PROFILE: Game for a battle - GILES THOMAS, MARKETING DIRECTOR, SEGA UK

Giles Thomas has just accepted what must be one of the toughest jobs in marketing. Like a young David pitching against the mighty Goliath, he is taking Sega into battle against PlayStation.

Giles Thomas has just accepted what must be one of the toughest

jobs in marketing. Like a young David pitching against the mighty

Goliath, he is taking Sega into battle against PlayStation.



As its new marketing director, Thomas will be responsible for launching

Sega’s new 128-bit console, Dreamcast, in the UK. Launching in Japan

next month and in Europe next year, Sega hopes the product - backed by a

pounds 60m budget - will return it to its former glory and knock

PlayStation off the top spot.



The battle will be bloody. In recent months, PlayStation has outsold

Sega’s Saturn by as much as nine to one. Sony also has a super-advanced

PlayStation 2 up its sleeve.



Most people would be quaking in their boots. Not Thomas. He is used to

life on the edge after his stint at MTV Networks Europe where he is

serving out his notice as head of marketing communications.



When I meet Thomas, at London’s new bar-cum-MTV venue Sound Republic, he

claims to be having an ’absolute bloody nightmare’. It’s 24 hours before

Sound Republic’s official launch and he still doesn’t know whether the

headline act, Puff Daddy, is going to show up.



Looking at Thomas, you’d have no idea of his panic. He sits on a sofa,

radiating an aura of calm as though he’s overdosed on camomile tea.



’You have to work in this loose, flexible way, particularly when it

comes to unpredictable musicians,’ says Thomas, ’otherwise you’d die of

stress.’



Perhaps Thomas’ patience with musicians stems from the fact that he used

to be one himself. A guitarist for around ten years, his group produced

an album, two singles and was chosen by John Peel to appear at the ICA

as an up and coming band. But Perfect Vision - Thomas cringes at the

name - never quite got there. They gave themselves a time period to make

it big, otherwise they would get proper jobs. So in the late 80s, when

everyone wanted to get into advertising, Thomas decided to give it a go

too.



His method was innovative. He placed ads in The Times, addressed to

agency chiefs who’d just got promotions, congratulating them and asking

to meet them. They included John Banks, then at Young & Rubicam and

Michael Baulk, then at Ogilvy & Mather. It worked - up to a point.

Thomas got interviews, but no job offers.



’I was incensed. I hate rejection; it’s like a red rag to a bull,’ says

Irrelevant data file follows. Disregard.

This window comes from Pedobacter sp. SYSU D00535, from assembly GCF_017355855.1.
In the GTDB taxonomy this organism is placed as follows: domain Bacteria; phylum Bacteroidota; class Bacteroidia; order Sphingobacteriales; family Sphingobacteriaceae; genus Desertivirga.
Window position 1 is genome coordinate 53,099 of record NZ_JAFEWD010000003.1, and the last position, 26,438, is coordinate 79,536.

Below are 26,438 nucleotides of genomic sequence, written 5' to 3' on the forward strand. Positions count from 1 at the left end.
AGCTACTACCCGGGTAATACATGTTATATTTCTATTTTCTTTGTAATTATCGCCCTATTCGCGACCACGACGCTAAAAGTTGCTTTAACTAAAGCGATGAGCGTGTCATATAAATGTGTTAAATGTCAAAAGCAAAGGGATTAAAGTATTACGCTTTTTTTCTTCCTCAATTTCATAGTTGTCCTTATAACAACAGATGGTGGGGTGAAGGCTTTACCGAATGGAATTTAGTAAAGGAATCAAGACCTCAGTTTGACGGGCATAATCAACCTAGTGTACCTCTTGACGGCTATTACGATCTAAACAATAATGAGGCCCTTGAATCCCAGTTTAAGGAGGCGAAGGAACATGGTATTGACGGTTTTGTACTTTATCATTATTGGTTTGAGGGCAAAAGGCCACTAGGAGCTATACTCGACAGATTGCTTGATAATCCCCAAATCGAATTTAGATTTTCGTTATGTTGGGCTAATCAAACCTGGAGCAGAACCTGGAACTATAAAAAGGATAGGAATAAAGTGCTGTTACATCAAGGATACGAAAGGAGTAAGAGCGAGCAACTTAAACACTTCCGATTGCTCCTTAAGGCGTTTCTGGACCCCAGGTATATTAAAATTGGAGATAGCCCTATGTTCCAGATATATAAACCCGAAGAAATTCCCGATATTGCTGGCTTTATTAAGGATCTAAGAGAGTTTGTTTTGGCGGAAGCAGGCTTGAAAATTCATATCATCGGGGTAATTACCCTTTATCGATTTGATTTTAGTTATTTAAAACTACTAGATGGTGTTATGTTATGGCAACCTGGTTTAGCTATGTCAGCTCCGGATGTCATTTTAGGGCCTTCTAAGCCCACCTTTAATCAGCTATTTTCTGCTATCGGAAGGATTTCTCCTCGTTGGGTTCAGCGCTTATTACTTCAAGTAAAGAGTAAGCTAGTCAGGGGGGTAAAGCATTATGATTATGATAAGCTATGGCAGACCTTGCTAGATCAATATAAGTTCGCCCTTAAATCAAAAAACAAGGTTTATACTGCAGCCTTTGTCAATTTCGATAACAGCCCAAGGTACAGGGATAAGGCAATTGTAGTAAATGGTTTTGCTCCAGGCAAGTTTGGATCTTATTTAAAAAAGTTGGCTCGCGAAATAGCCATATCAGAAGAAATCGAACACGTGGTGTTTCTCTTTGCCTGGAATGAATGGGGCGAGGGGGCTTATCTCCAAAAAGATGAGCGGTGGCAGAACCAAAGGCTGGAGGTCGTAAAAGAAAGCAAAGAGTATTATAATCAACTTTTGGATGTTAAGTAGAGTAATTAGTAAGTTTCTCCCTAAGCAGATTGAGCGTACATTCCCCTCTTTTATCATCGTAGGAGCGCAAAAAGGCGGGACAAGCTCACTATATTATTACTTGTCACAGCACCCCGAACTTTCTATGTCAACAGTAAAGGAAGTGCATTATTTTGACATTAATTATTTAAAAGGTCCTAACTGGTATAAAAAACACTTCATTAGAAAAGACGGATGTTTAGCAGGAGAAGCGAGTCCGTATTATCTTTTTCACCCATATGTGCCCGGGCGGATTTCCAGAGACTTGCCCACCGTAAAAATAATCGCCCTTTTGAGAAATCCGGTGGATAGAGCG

Thomas. Sensing that the blue hair he was still sporting from his band

days had influenced their decision, he got rid of it and tried

again.



A year later he was working as account manager - ’on the glamorous

Allied Carpets’ - at Y&R.



He spent seven years in advertising before going to MTV to launch its

VH1 channel in the UK and Europe. Thomas proudly notes his success at

MTV, where VH1 became Viacom’s fastest breakeven product launch and its

advertising and marketing campaigns won awards. Only time will tell

whether he will be equally successful with Dreamcast, but Thomas is well

aware of the pressure.



’We have a great product, which is four times faster than anything else

currently around, so if it goes wrong, it’s my fault,’ he says.



This is a brave admission, particularly at the moment, as no firm

marketing plans are in place. Research is still being conducted and

Thomas could not say how the product will be positioned or which age

group will be targeted.



’There are numerous routes we could take. PlayStation’s marketing was

clever in that they made the product trendy and then took it into the

mainstream. We don’t know whether we need to take that route. You could

argue that PlayStation, by creating a mass market, has done the hard

work for us,’ he says.



Despite the lack of a plan, he is confident of success. This self-belief

is something Chris O’Shea remembers when Thomas was at Banks Hoggins

O’Shea.



’He was very self-confident which sometimes spilt over into smugness.

But I remember him with fond memories. He was hardworking, had

initiative and was a very good cricketer. He’s the sort of bloke that

likes to win,’ he says.



Robert Campbell, partner at Rainey Kelly Campbell Roalfe, also worked

with Thomas at Banks. He believes his strength is keeping level-headed

despite the chaos of the youth market.



’He’s good at being a sane man in a crazy world,’ says Campbell.



’He’s very in touch with the youth market. Sega needs a shot in the arm

and he’s the kind of bloke to do it.’



BIOGRAPHY

1991-1994

Account director, Banks Hoggins O’Shea

1994-1996

Marketing manager VH1

1996-1997

Head of trade marketing MTV Networks Europe

1997-1998

Head of marketing communications MTV Networks Europe

Present

Marketing director, Sega UK



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